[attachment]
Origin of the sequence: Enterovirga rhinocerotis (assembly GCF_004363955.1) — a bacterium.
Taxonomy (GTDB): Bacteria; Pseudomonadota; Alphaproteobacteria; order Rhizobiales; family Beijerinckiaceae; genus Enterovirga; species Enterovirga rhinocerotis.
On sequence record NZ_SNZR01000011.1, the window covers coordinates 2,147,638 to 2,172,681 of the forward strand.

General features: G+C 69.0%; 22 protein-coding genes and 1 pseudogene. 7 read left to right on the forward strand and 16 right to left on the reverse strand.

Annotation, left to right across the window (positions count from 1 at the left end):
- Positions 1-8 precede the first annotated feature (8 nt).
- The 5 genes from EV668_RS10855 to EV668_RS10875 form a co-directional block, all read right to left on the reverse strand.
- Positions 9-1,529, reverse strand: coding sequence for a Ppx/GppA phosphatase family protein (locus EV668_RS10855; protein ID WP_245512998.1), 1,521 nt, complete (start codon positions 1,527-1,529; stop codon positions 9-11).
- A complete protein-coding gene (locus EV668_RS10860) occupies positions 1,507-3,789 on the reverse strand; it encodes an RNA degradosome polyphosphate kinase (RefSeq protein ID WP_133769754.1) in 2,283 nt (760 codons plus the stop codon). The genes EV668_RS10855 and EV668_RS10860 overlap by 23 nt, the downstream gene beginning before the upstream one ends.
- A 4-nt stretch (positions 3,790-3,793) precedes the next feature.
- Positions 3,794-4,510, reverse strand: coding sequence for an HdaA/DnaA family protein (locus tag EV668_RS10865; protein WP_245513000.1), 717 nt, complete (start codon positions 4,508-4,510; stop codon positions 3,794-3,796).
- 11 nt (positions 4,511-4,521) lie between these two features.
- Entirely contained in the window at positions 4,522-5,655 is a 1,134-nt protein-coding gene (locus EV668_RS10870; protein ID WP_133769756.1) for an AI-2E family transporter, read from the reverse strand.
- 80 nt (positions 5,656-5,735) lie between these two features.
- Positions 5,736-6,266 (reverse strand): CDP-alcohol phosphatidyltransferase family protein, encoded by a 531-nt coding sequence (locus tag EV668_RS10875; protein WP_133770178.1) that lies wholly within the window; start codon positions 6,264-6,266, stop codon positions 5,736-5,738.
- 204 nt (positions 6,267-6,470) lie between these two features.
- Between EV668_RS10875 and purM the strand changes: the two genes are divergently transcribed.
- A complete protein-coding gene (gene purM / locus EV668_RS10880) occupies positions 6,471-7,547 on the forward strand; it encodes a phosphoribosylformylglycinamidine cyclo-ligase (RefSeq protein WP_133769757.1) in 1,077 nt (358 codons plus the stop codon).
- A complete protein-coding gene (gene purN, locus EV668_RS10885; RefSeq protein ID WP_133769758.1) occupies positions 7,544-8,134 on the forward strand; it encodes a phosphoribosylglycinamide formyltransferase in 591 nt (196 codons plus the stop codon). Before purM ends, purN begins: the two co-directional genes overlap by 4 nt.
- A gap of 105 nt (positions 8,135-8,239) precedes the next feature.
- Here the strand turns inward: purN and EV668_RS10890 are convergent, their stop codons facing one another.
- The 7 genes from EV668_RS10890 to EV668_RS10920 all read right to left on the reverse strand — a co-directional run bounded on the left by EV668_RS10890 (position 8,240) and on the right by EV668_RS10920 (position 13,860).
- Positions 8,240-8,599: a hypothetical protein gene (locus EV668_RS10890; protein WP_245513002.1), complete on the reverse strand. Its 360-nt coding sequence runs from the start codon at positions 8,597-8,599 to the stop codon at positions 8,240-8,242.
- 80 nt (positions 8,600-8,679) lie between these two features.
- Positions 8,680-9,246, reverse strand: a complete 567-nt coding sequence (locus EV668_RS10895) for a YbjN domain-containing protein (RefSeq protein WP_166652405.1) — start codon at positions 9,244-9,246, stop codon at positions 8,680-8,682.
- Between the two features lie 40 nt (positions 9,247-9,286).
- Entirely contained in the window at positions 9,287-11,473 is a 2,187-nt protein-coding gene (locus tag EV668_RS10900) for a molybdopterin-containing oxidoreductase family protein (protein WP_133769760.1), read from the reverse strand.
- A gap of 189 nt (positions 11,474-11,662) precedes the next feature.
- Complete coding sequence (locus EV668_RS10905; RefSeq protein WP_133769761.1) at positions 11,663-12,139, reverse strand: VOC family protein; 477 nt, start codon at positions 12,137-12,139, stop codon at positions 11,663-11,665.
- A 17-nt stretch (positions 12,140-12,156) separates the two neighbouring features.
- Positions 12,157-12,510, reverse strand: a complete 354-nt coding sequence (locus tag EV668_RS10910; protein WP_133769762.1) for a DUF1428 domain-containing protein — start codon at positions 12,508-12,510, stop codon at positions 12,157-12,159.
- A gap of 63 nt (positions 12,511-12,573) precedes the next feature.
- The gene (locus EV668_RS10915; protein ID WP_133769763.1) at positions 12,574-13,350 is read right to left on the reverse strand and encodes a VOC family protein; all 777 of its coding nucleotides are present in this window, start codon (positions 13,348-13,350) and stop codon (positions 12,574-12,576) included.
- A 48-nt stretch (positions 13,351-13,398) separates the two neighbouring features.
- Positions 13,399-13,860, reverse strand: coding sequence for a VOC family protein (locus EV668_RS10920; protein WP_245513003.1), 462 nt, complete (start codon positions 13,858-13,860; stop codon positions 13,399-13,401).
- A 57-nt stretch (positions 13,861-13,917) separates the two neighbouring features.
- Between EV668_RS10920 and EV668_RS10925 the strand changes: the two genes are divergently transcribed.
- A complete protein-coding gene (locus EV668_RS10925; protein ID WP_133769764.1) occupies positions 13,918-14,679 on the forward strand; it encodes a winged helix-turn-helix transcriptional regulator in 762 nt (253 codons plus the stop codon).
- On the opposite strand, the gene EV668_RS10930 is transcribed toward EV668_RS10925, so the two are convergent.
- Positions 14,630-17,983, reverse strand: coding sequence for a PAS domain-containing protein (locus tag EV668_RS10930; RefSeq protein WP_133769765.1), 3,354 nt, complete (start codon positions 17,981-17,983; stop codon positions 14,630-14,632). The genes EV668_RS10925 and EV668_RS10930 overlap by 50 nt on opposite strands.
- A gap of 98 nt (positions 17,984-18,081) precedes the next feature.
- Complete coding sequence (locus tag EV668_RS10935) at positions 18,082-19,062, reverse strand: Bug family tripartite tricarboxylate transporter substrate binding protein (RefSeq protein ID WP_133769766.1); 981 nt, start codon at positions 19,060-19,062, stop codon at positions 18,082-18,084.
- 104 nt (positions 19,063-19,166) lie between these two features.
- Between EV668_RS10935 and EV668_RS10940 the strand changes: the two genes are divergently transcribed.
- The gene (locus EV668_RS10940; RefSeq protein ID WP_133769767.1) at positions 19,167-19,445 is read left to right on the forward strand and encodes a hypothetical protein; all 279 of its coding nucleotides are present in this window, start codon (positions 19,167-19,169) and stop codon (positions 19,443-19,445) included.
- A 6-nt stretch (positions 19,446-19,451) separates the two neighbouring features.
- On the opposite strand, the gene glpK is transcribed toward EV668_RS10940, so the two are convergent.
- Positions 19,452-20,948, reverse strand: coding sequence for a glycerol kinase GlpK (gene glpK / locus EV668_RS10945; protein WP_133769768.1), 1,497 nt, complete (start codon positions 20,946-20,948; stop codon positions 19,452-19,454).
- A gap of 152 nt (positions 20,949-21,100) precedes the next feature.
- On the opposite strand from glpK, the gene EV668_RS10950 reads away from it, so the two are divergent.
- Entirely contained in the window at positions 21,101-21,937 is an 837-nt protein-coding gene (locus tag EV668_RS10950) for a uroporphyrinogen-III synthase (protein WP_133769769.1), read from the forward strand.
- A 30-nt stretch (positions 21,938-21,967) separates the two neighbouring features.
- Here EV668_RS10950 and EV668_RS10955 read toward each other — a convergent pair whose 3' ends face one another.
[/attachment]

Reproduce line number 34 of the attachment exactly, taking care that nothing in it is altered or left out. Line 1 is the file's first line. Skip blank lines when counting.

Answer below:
- A 48-nt stretch (positions 13,351-13,398) separates the two neighbouring features.